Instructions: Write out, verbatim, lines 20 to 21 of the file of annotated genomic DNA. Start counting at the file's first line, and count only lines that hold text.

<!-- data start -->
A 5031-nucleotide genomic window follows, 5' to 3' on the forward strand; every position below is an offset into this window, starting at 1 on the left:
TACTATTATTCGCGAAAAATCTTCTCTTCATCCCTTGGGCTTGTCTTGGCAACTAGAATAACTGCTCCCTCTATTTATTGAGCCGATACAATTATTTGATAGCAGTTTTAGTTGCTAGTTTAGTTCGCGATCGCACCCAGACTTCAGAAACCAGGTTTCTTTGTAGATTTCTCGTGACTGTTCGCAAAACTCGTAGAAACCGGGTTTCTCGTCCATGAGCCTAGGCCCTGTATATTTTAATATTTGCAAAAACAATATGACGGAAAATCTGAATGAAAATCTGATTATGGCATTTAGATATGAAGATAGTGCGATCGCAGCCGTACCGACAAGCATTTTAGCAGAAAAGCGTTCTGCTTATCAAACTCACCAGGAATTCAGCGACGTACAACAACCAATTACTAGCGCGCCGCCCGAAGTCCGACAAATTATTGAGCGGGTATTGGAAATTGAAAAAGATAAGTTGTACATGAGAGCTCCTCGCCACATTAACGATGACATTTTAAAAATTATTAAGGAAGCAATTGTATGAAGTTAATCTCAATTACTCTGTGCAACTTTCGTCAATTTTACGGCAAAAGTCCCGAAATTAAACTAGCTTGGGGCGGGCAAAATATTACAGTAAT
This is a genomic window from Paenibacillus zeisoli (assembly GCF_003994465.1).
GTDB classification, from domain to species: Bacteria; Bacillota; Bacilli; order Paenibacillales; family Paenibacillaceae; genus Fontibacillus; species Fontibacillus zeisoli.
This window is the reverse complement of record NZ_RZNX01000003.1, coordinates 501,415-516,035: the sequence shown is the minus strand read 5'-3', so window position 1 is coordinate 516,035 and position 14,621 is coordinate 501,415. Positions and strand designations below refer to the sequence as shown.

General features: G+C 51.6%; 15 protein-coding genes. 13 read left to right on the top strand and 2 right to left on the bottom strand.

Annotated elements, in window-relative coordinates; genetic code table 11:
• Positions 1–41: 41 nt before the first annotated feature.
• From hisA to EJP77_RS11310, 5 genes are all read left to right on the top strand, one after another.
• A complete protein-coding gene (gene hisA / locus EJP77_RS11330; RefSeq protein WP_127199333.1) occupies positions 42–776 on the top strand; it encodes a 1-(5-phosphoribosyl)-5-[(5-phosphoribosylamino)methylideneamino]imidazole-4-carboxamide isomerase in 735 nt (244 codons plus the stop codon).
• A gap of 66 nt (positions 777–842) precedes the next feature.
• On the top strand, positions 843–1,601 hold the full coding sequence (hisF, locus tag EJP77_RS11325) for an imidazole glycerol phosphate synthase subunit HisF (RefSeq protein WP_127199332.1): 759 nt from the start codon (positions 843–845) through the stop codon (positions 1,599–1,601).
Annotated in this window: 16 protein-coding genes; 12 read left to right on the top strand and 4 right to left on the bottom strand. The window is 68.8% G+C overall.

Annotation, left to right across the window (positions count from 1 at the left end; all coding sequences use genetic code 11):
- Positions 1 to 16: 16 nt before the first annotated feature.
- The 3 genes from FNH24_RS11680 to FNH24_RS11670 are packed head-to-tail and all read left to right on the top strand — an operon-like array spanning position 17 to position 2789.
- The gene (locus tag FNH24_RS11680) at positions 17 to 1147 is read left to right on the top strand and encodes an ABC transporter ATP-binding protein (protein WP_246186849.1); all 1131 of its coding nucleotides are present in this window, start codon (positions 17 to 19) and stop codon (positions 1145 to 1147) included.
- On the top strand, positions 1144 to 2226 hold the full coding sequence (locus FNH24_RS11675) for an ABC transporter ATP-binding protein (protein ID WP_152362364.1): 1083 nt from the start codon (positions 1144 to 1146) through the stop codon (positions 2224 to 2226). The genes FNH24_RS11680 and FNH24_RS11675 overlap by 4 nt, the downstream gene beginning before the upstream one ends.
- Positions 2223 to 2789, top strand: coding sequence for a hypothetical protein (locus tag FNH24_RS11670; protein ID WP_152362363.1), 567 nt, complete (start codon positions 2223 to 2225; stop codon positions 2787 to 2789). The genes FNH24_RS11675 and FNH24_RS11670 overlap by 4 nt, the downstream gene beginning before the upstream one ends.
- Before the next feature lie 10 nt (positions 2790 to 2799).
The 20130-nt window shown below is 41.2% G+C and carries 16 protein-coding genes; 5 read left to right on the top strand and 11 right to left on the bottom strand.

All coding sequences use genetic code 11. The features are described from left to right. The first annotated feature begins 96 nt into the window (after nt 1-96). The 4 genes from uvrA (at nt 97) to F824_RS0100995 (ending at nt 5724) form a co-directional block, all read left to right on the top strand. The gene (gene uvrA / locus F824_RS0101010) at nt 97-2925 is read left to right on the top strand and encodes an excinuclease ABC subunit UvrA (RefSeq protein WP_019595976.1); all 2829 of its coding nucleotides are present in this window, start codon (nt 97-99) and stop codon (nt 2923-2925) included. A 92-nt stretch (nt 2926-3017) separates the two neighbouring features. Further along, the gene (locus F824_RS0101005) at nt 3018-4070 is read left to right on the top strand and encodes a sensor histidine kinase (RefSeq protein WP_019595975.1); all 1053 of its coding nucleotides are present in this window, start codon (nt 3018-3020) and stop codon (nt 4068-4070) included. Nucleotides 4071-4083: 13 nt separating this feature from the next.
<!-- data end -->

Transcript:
- Before the next feature lie 10 nt (positions 2790 to 2799).
The 20130-nt window shown below is 41.2% G+C and carries 16 protein-coding genes; 5 read left to right on the top strand and 11 right to left on the bottom strand.